Category Archives: intelligent design

Determining scientific knowledge by petition

Some readers may be familiar with the “Scientific Dissent from Darwinism” petition organised by the Discovery Institute. It’s a classic example of trying to decide science by petition. The petition still gets trundled out by creationists attempting to “prove’ that the acceptance of evolutionary science is weak in the scientific community – or that many “brilliant” scientists oppose Darwin’s ideas.

Six years ago I did my own brief analysis of signatories to the petition specifically to check their scientific credentials (see Who are the “dissenters from Darwinism”?). I really only looked at a sample (those with the first name Steve, and the three from New Zealand).

The other day in my surfing I came across another analysis of these signatories at Rational Wiki (see A Scientific Dissent From Darwinism). This appears to have attempted to check the credentials of everyone on the list. It is worth having a browse to get an idea of what motivates these people..

By the way, I came across a new term I have not heard before - Wingnut welfare.

It is worth doing this sort of analysis when you come across similar petitions – the are common with those wanting to deny the current scientific consensus on an issue. Petitions like this have been produced by climate change deniers and opponents of fluoridation.

Similar articles

Poisoning the well with a caricature of science

Spoiler alert – if you haven’t seen this video before have a look at it before reading on.

Continue reading

Dishonesty of intelligent design “research”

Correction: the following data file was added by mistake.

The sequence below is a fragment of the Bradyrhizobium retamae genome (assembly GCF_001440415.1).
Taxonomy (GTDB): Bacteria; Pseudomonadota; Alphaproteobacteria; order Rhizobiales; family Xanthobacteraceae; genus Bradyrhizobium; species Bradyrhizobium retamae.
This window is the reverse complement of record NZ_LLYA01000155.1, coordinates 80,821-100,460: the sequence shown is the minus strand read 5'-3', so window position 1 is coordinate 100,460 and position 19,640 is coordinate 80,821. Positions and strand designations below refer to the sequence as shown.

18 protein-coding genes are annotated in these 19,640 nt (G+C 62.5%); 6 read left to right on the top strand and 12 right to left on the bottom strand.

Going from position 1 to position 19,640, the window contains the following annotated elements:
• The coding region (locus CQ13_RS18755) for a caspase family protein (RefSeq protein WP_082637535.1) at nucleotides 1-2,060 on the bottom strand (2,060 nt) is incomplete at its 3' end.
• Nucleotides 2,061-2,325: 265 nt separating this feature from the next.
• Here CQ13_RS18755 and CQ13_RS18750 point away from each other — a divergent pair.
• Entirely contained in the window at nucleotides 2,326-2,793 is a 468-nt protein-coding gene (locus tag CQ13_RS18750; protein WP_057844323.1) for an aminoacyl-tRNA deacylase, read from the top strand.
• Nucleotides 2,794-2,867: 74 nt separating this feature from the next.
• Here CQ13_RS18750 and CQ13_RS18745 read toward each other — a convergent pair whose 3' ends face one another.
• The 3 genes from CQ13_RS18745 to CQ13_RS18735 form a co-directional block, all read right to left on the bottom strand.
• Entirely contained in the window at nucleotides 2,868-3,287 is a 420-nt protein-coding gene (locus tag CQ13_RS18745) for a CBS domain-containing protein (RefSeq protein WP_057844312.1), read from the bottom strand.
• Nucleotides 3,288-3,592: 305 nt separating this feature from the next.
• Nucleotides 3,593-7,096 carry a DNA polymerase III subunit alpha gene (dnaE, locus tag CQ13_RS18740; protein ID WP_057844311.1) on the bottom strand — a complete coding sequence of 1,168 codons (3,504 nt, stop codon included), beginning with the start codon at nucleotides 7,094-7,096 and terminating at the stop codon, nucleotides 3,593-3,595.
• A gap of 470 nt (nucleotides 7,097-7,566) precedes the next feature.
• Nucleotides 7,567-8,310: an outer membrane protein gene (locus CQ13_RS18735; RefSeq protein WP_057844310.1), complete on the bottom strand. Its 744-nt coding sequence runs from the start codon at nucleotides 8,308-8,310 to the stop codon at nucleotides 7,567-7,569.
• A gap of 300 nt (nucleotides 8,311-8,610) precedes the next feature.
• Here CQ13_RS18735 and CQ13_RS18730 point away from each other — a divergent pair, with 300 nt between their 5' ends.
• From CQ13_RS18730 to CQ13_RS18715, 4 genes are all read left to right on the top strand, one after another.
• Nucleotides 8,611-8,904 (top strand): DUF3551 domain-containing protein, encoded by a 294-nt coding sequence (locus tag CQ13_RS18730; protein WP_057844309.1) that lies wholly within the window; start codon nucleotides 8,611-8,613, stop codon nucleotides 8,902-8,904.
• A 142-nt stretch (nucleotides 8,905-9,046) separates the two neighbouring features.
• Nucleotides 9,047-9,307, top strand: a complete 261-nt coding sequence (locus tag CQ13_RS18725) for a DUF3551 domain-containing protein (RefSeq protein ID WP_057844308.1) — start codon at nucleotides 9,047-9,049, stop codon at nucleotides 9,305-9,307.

In my recent post Creationists prefer numerology to real scientific research I discussed the “research” approach used by those few scientists who are proponents of intelligent design. And I concluded:

“they ignore the normal honest research approach. They never advance a structured hypothesis, one that is consistent with intelligent design. They therefore never submit such hypothesis to any testing or validation.”

Behe

Michael Behe is Professor of Biological Sciences at Lehigh University in Pennsylvania. He works as a senior fellow with the Discovery Institute’s Center for Science & Culture.

Recently I noticed another blatant example of this lack of scientific honesty – the refusal to propose and test their own hypotheses of intelligent design. It’s a quote that seems to be going around the religious apologist bogs at the moment. For example, have a look at True Paradigm: Monday quote, The Big Bad Wolf, Theism and the Foundations of Intelligent Design – Page 13, or Still Speculating After All These Years at Contra Celsum.

It’s a quote from Michael J. Behe‘s book Darwin’s Black Box: The Biochemical Challenge to Evolution – this is the short form.

“The overwhelming appearance of design strongly affects the burden of proof: in the presence of manifest design, the onus of proof is on the one who denies the plain evidence of his eyes.”

Michael J. Behe, Darwin’s Black Box: The Biochemical Challenge to Evolution p 265.

Notice the problem?

Behe is asserting that he has no need to produce any evidence, outline a structured hypothesis, or do anything to test or validate his claim.

He simply has to make an assertion – based on nothing more than his claim of an “overwhelming appearance” (to him). Then it is up to those with different hypothesis to do all the work. To test his assertion (please note – a vague assertion – not a structured hypothesis) and prove him wrong.